Four experts give their view at a British Academy debateby Sameer Rahim / October 17, 2016 / Leave a comment
“Without justice, society must immediately dissolve.” The words of Scottish philosopher David Hume were quoted by Stewart Sutherland, Chair of the British Academy debate held on 4th October in Edinburgh, which was entitled “Inequality: Good for the rich, bad for the economy?” Sutherland asked what exactly “justice” might mean in a modern meritocratic society. Over the next hour and a half, four expert contributors and an erudite audience set out to find some answers to these questions.
Richard Blundell, Director of the Centre for the Microeconomic Analysis of Public Policy at the Institute of Fiscal Studies (IFS), said that with regards to inequality, there is “a growing consensus that something is going on,” and that “something must be done.” According to the IFS, those born in the 1980s in the UK were the first post-war generation not to enjoy higher incomes than those born in the previous decade. “The Gini coefficient,” a common measure of inequality, “has moved 10 points from 0.25 to 0.35” in the last 30 years said Blundell. “We have moved from a Gini you would typically find in Scandinavia [or] Germany to a Gini that you would find in North America.”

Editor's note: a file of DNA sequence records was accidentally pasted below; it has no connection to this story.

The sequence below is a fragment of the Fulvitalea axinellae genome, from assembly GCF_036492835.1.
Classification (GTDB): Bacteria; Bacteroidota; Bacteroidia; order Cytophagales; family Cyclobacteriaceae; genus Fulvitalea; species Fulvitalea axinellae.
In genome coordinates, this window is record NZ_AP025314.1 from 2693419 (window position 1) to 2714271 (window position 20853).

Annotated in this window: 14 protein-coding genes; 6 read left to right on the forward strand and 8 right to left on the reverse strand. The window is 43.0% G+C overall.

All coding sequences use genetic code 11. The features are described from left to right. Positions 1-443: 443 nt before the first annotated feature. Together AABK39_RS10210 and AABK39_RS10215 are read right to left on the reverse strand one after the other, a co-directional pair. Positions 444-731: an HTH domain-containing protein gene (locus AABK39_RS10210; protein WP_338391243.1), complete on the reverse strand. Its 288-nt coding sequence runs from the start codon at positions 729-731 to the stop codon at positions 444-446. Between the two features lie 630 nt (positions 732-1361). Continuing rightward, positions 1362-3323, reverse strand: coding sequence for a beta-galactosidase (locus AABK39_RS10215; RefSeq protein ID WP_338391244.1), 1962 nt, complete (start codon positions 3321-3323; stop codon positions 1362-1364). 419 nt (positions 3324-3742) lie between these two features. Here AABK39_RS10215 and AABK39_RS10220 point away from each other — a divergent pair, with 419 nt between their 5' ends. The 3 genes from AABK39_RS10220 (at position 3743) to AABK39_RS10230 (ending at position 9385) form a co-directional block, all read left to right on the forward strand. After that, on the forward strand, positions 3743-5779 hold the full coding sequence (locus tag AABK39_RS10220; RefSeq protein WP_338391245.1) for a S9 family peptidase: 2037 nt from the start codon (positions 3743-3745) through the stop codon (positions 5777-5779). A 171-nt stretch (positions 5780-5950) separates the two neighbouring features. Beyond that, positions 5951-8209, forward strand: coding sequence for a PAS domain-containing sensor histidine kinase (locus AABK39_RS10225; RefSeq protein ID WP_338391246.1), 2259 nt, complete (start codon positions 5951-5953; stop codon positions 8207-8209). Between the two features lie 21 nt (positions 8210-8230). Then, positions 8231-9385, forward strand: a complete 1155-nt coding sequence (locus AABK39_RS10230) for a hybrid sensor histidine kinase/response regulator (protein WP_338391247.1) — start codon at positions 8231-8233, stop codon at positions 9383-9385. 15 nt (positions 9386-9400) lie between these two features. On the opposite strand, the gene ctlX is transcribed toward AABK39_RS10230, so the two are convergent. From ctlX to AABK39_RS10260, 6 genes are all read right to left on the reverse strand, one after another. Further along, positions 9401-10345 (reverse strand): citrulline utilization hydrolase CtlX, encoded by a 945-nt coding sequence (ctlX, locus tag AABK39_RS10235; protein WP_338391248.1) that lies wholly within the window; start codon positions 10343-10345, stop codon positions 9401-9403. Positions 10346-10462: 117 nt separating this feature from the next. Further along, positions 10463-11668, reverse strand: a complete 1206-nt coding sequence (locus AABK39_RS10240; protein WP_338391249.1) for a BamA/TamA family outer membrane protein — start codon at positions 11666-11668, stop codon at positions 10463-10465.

Although inequality has been a problem for many years, its effects were partially ameliorated in the 1990s by a number of factors, said Blundell: “the unprecedented increase in education attainment,” for one; as well as New Labour’s working family tax credits. In the main, though, the governments of the day thought that a flourishing economy would go hand-in-hand with reducing income inequality. After the financial crisis that consensus was obviously shattered.